Revision: Jan. 15, 2019, 12:51 p.m.
HB 543 - AS INTRODUCED
HOUSE BILL 543
SPONSORS: Rep. Grassie, Straf. 11; Rep. Spang, Straf. 6
COMMITTEE: Resources, Recreation and Development
This bill identifies and defines different types of wetlands protected under the Wetlands Protection Act.
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Explanation: Matter added to current law appears in bold italics.
Matter removed from current law appears [in brackets and struckthrough.]
Matter which is either (a) all new or (b) repealed and reenacted appears in regular type.
STATE OF NEW HAMPSHIRE
In the Year of Our Lord Two Thousand Nineteen
Be it Enacted by the Senate and House of Representatives in General Court convened:
[FILL AND DREDGE IN] WETLANDS PROTECTION ACT
482-A:1 Finding of Public Purpose. It is found to be for the public good and welfare of this state to protect and preserve its submerged lands under tidal and fresh waters, [and] including its wetlands and the adjacent lands that protect them, (both salt water and fresh-water), as herein defined, from despoliation and unregulated alteration, because such despoliation or unregulated alteration will adversely affect the value of such areas as sources of nutrients for finfish, crustacea, shellfish and wildlife of significant value, will damage or destroy habitats and reproduction areas for plants, fish and wildlife of importance, will eliminate, depreciate or obstruct the commerce, recreation and aesthetic enjoyment of the public, will be detrimental to adequate groundwater levels, will adversely affect stream channels and their ability to handle the runoff of waters, will disturb and reduce the natural ability of wetlands to absorb flood waters and silt, thus increasing general flood damage and the silting of open water channels, and will otherwise adversely affect the interests of the general public.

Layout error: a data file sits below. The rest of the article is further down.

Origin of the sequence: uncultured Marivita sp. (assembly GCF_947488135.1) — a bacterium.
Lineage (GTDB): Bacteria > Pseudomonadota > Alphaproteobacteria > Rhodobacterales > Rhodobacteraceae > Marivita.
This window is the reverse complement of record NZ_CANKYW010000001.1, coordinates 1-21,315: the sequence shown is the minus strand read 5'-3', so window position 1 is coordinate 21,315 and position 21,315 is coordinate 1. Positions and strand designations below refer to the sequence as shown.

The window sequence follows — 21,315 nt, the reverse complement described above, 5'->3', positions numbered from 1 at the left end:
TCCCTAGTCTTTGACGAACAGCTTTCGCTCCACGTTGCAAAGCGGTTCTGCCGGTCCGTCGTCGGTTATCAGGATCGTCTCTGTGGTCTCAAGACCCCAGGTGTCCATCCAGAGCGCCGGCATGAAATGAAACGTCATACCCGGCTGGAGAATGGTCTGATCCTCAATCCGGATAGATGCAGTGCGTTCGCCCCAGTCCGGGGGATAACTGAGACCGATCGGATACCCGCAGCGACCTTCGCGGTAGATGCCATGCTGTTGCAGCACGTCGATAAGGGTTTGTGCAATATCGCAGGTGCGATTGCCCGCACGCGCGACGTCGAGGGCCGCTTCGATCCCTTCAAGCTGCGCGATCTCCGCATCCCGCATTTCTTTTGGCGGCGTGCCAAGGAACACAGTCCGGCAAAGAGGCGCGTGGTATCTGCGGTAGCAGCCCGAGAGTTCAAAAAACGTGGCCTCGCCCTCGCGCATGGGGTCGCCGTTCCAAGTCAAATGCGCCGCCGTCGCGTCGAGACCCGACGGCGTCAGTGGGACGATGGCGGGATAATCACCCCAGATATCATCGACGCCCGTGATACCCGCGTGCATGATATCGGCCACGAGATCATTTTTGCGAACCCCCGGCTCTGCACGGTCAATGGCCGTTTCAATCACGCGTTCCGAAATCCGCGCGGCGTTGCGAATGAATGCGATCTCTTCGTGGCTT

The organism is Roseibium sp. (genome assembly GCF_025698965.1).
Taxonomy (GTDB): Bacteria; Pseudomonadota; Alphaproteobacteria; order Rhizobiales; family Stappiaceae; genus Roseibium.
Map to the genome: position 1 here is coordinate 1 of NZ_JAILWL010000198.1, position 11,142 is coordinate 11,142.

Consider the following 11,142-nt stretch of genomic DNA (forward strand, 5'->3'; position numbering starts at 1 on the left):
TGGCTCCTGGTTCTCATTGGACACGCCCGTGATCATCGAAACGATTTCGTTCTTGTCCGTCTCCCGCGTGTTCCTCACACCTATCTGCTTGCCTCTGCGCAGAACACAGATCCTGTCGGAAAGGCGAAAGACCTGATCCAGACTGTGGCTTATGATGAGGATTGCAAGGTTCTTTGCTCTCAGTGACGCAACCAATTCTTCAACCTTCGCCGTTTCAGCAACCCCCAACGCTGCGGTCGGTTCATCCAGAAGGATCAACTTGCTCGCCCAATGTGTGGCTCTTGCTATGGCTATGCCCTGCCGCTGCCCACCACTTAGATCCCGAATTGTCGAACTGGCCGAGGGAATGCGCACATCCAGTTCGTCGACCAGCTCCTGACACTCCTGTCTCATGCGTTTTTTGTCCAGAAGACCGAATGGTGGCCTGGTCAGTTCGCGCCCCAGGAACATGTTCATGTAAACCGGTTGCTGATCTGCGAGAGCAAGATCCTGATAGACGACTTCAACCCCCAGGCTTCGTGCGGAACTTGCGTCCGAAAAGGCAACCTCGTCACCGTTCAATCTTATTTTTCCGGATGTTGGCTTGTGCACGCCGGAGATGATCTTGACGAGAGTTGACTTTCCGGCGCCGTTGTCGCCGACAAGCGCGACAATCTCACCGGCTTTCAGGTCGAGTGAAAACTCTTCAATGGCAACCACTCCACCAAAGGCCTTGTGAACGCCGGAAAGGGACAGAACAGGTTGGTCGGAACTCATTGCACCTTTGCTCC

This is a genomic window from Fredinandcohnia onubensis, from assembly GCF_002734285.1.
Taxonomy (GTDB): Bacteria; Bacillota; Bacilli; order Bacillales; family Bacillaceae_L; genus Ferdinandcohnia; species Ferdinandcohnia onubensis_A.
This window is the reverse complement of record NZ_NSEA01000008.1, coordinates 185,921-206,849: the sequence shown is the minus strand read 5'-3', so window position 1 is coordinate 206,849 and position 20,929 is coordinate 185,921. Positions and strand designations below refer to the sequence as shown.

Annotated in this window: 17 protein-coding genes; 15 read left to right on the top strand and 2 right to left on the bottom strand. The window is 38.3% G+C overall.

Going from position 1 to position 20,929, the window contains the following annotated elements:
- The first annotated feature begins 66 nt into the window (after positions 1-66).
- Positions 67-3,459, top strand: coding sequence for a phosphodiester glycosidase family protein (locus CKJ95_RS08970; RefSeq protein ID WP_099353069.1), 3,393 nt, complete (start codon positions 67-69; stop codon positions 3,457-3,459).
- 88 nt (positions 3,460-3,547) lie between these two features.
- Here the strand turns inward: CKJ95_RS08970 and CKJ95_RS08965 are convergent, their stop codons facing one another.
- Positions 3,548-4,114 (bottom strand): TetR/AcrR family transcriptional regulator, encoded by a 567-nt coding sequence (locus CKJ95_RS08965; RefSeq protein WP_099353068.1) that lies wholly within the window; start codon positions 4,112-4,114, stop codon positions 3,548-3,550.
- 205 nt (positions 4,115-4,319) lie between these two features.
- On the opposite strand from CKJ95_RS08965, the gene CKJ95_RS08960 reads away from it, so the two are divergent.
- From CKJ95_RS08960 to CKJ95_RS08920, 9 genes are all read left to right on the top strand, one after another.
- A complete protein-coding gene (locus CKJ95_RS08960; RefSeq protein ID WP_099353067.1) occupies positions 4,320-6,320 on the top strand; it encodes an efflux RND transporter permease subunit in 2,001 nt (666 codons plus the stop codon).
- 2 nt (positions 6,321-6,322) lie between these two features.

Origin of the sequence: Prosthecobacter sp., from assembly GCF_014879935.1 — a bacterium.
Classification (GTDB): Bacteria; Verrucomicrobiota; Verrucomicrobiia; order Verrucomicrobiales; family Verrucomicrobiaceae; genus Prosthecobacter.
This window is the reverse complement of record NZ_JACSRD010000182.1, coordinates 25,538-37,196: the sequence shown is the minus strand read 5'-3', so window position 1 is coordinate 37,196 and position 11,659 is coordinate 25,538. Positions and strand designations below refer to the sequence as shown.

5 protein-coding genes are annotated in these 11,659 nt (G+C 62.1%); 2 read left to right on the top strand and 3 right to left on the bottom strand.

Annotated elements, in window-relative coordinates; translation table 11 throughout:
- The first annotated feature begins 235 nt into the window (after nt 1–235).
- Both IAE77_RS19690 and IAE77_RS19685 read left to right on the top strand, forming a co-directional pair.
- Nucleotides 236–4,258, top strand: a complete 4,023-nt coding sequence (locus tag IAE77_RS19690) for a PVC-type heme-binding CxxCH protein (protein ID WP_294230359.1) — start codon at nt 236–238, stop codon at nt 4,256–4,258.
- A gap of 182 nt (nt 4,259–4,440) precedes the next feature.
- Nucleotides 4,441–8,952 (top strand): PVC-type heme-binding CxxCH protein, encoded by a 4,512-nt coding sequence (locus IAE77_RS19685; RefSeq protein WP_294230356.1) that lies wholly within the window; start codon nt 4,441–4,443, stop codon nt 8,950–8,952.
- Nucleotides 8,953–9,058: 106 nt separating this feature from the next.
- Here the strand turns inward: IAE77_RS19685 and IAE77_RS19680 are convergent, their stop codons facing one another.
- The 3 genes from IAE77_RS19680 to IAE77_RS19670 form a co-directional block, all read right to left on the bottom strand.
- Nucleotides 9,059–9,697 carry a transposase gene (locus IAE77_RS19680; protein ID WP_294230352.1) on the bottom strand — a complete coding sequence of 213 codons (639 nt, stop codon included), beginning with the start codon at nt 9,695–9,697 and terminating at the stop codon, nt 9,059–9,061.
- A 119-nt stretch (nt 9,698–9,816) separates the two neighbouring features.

XII. "Buffer" means an upland area adjacent to a wetland or surface water body that supports the functionality of these aquatic systems by filtering run-off, trapping sediments, attenuating nutrient loads, regulating groundwater recharge and discharge, and providing wildlife habitat.
XIII. "High value wetlands" means wetlands that have been determined to be the most critical in the state to maintain the functions and values of wetlands and as defined by RSA 482-A:4, II.
(a) No person shall excavate, remove, fill, dredge, or construct any structures in or on any bank, flat, marsh, or swamp in and adjacent to any waters or in the buffer of high value wetlands of the state without a permit from the department. Unless otherwise specified in rules adopted by the commissioner pursuant to RSA 482-A:11, any person seeking to obtain a permit shall submit to the department:
482-A:4 Definition. Without limiting RSA 482-A:3, [the waters and adjacent areas within this state to which] this chapter applies [are defined] as follows:
I.(a) Waters and adjacent areas. Wherever the tide ebbs and flows, this chapter shall apply to all lands submerged or flowed by mean high tide as locally determined, any sand dune or vegetation thereon in the state of New Hampshire, and, in addition, to those areas within  50 feet of the highest observable tide line which border on tidal waters, such as, but not limited to, banks, upland areas, bogs, salt marsh, swamps, meadows, flats or other lowlands subject to tidal action.